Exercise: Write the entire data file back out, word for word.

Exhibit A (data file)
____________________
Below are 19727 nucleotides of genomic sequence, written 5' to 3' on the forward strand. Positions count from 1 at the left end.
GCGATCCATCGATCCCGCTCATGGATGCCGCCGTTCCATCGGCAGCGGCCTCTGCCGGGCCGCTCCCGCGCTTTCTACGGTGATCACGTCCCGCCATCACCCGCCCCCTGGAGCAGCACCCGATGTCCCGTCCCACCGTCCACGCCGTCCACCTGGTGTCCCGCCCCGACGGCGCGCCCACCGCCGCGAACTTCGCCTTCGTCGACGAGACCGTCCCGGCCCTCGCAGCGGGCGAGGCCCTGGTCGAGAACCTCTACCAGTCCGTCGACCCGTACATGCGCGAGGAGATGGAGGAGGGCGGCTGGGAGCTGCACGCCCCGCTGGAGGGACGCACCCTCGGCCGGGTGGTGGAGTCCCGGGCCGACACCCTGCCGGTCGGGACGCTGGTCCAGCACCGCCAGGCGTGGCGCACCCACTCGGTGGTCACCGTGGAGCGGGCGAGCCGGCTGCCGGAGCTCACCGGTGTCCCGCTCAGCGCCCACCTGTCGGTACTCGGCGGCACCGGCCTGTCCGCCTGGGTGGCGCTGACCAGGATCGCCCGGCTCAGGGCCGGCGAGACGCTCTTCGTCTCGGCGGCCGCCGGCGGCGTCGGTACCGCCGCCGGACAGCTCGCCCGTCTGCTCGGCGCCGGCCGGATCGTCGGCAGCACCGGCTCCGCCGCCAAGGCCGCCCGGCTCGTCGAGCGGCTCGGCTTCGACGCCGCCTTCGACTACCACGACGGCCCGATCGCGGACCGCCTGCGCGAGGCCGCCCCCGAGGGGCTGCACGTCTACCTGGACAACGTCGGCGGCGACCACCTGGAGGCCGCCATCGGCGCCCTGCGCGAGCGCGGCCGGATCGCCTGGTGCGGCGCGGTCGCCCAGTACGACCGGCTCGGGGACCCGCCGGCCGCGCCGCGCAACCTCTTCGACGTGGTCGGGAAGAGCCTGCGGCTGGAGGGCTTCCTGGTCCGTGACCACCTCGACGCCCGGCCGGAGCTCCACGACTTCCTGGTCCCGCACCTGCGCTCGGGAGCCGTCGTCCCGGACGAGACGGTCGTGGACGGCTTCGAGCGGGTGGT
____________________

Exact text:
Below are 19727 nucleotides of genomic sequence, written 5' to 3' on the forward strand. Positions count from 1 at the left end.
GCGATCCATCGATCCCGCTCATGGATGCCGCCGTTCCATCGGCAGCGGCCTCTGCCGGGCCGCTCCCGCGCTTTCTACGGTGATCACGTCCCGCCATCACCCGCCCCCTGGAGCAGCACCCGATGTCCCGTCCCACCGTCCACGCCGTCCACCTGGTGTCCCGCCCCGACGGCGCGCCCACCGCCGCGAACTTCGCCTTCGTCGACGAGACCGTCCCGGCCCTCGCAGCGGGCGAGGCCCTGGTCGAGAACCTCTACCAGTCCGTCGACCCGTACATGCGCGAGGAGATGGAGGAGGGCGGCTGGGAGCTGCACGCCCCGCTGGAGGGACGCACCCTCGGCCGGGTGGTGGAGTCCCGGGCCGACACCCTGCCGGTCGGGACGCTGGTCCAGCACCGCCAGGCGTGGCGCACCCACTCGGTGGTCACCGTGGAGCGGGCGAGCCGGCTGCCGGAGCTCACCGGTGTCCCGCTCAGCGCCCACCTGTCGGTACTCGGCGGCACCGGCCTGTCCGCCTGGGTGGCGCTGACCAGGATCGCCCGGCTCAGGGCCGGCGAGACGCTCTTCGTCTCGGCGGCCGCCGGCGGCGTCGGTACCGCCGCCGGACAGCTCGCCCGTCTGCTCGGCGCCGGCCGGATCGTCGGCAGCACCGGCTCCGCCGCCAAGGCCGCCCGGCTCGTCGAGCGGCTCGGCTTCGACGCCGCCTTCGACTACCACGACGGCCCGATCGCGGACCGCCTGCGCGAGGCCGCCCCCGAGGGGCTGCACGTCTACCTGGACAACGTCGGCGGCGACCACCTGGAGGCCGCCATCGGCGCCCTGCGCGAGCGCGGCCGGATCGCCTGGTGCGGCGCGGTCGCCCAGTACGACCGGCTCGGGGACCCGCCGGCCGCGCCGCGCAACCTCTTCGACGTGGTCGGGAAGAGCCTGCGGCTGGAGGGCTTCCTGGTCCGTGACCACCTCGACGCCCGGCCGGAGCTCCACGACTTCCTGGTCCCGCACCTGCGCTCGGGAGCCGTCGTCCCGGACGAGACGGTCGTGGACGGCTTCGAGCGGGTGGT